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10 Tips for Reaching Your Struggling Learner

a struggling learner featured graphic

When your child is a struggling learner, it can be scary.

My son struggled with reading and spelling, so I know firsthand what that fear feels like.

You feel responsible for making sure your child grows up being able to read and spell proficiently, because you know that your child’s future options will be limited without those essential skills.

You don’t want to see your struggling learner blocked from reaching his full personal potential, and you would do almost anything to help him overcome his struggles.

What Is a Struggling Learner?

A struggling learner has to work harder than others around him in order to accomplish the same task or learn the same thing. The child may be a year or more behind grade level in one area or in all subjects.

There are many possible reasons for the child’s struggles. He may have physical disabilities that affect sight, hearing, mobility, or coordination. Or he may have learning differences such as dyslexia, dysgraphia, or auditory processing disorder. Interestingly, a struggling learner may be gifted in some areas, such as a child who is amazing with math but does not read.

One very common reason for learning struggles is that the child has not yet been taught in a way that works for him. For example, he may need the structure and logic of a phonetic approach to reading, but he is being taught with a whole language approach.

struggling learner quick guide graphic

10 Tips for Teaching a Struggling Learner

There are very specific teaching methods that you can use to help your struggling learner succeed. One of the most important things you will want to do is to use curriculum and teaching strategies that can be customized to meet his needs.

Even if other methods have failed to work for your child, the ten tips that follow will help you reach your struggling learner.

  1. Teach Through Direct Instruction

    Direct instruction is a proven method in which the child is taught exactly what he needs to learn. With direct instruction, the information is presented very clearly through well-tested materials that rule out the possibility of misinterpretation and confusion. And your child is shown exactly how to apply the information, too. The explicit teaching of language rules and patterns means that your child doesn’t have to guess or struggle to figure out how to read or spell a difficult word.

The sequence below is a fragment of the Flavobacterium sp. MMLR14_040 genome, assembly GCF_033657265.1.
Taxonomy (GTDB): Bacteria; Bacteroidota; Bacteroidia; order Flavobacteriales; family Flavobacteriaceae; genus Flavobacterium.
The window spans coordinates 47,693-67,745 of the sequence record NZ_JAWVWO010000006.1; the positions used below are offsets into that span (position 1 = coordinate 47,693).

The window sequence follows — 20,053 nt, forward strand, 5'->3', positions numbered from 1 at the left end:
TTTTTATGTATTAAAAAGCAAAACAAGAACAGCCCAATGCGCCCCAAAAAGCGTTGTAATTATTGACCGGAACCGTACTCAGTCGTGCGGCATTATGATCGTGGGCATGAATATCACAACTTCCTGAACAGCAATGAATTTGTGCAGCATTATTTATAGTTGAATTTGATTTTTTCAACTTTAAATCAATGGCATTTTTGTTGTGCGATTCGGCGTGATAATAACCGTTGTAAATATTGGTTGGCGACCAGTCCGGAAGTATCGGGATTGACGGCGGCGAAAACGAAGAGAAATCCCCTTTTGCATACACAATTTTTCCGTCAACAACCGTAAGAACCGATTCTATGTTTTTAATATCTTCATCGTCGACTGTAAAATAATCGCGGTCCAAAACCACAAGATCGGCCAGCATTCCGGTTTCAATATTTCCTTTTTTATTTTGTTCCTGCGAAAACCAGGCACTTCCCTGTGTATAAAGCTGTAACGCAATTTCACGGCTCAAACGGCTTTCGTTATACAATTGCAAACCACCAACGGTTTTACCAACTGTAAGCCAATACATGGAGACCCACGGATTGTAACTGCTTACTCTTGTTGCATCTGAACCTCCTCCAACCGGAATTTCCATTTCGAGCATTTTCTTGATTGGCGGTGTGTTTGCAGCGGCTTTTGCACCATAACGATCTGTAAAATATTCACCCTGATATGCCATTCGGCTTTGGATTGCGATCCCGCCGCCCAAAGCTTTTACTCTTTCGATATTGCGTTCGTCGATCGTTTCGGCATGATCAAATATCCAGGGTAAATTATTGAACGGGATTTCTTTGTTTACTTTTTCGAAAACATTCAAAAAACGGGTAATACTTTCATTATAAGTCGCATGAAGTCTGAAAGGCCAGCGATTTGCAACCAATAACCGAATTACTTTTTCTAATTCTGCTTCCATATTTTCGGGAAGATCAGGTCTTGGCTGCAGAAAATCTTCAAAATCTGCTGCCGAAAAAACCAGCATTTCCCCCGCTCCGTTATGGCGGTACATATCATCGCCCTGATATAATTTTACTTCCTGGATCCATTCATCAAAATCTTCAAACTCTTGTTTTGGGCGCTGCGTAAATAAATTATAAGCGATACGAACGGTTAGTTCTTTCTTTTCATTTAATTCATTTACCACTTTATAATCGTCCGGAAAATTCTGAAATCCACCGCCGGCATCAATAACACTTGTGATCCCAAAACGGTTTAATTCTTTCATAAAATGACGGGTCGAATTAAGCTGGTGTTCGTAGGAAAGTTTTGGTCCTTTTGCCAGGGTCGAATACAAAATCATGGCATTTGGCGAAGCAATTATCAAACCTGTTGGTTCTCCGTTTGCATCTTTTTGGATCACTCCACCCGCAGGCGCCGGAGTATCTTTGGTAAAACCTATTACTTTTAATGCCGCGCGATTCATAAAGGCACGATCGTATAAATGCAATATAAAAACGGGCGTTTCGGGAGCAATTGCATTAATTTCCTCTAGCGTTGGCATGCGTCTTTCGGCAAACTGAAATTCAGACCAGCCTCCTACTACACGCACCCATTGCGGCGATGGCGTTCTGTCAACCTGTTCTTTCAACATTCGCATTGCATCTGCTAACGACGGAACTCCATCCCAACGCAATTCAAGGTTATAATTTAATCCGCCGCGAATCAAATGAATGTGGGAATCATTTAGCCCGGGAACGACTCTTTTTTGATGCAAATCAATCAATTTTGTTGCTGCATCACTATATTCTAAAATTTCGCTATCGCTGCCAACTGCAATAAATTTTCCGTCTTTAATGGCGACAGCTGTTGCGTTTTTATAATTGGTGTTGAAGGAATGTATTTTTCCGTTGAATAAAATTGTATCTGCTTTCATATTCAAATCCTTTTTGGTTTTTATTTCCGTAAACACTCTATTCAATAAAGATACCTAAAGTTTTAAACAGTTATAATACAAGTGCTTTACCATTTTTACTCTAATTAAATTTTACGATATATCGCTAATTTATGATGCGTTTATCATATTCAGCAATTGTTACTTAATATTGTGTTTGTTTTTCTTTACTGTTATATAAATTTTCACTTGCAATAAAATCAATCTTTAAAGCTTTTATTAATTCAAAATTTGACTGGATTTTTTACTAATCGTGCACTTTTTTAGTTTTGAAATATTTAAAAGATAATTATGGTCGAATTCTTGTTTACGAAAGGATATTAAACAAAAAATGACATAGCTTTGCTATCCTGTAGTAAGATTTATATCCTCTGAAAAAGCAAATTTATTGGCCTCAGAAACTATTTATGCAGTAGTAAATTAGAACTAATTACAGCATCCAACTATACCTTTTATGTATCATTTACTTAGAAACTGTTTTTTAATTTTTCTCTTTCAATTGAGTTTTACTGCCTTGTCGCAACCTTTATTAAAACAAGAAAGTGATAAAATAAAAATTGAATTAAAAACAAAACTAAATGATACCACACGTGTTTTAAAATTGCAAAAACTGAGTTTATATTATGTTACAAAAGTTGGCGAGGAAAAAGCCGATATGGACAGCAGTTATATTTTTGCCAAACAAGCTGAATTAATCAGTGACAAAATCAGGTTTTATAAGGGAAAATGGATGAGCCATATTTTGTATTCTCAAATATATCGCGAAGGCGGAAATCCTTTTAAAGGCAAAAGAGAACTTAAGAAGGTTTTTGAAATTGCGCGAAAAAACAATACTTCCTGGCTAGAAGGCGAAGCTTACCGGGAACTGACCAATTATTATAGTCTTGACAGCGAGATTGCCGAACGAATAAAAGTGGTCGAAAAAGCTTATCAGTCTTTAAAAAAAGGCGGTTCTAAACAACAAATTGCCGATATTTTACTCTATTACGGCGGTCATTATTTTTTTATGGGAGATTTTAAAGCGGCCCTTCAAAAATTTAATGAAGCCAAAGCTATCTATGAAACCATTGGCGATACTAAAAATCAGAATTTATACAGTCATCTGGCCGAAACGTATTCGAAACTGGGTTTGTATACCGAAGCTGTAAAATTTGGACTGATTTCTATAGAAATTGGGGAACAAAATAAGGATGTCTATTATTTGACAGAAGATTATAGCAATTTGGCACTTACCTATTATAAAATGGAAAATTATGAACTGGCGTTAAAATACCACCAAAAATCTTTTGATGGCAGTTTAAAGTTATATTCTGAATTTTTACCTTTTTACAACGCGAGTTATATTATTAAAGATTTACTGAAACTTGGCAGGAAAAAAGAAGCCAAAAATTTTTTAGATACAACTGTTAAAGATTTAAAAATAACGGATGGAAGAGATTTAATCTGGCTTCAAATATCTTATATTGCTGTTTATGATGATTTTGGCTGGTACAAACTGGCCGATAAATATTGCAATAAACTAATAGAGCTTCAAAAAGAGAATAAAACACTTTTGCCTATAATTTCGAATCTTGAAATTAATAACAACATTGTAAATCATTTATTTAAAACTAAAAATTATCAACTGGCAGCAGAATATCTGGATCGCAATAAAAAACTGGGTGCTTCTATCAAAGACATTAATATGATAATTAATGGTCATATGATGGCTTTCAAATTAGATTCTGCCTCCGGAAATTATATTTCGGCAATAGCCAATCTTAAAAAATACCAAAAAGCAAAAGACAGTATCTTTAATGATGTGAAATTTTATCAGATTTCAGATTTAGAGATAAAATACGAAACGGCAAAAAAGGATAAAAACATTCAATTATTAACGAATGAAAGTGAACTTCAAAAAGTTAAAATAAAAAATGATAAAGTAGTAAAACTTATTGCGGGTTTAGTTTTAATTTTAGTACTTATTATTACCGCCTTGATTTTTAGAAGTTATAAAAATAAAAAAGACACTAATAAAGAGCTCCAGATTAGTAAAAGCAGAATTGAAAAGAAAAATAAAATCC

Pages from All About Spelling Teacher's Manual
  2. Choose an Incremental Approach to Lessons

    Incremental means that lessons start with the most basic skills and gradually build up to more advanced skills. Each lesson builds upon previously mastered material, and gradually increases in difficulty.

    Incremental instruction provides a “no gaps approach” that allows your child to learn one new piece of knowledge at a time in a well-thought out, logical sequence. With this approach, kids can successfully climb to the top of the learning ladder—step by step by step—and reap the rewards of mastery in reading and spelling without all the struggles along the way.

  3. Understand the Importance of Multisensory Instruction

    Multisensory learning happens when sight, sound, and touch are used to learn new information. Children learn best when they can use all their senses. When children can see a concept as it is explained, hear about it, and then do it with hands-on activities, it is easier for them to learn and retain the new information.

    In a multisensory spelling lesson, for example, your child can see a new word spelled out with letter tiles, hear and see a demonstration of a related spelling rule, try out the spelling rule for himself by manipulating the letter tiles, and say each sound of the new word as he writes it out on paper. This combination of activities uses multiple pathways to the brain.

    Image representing seeing, hearing, doing
  4. Give Your Child an Advantage by Teaching the 72 Basic Phonograms

    Kids who struggle with reading and spelling often have a misconception: they think that the key to reading and spelling success is memorizing strings of letters. But the fact is that it’s very difficult for children to memorize words this way. They often just get frustrated and give up.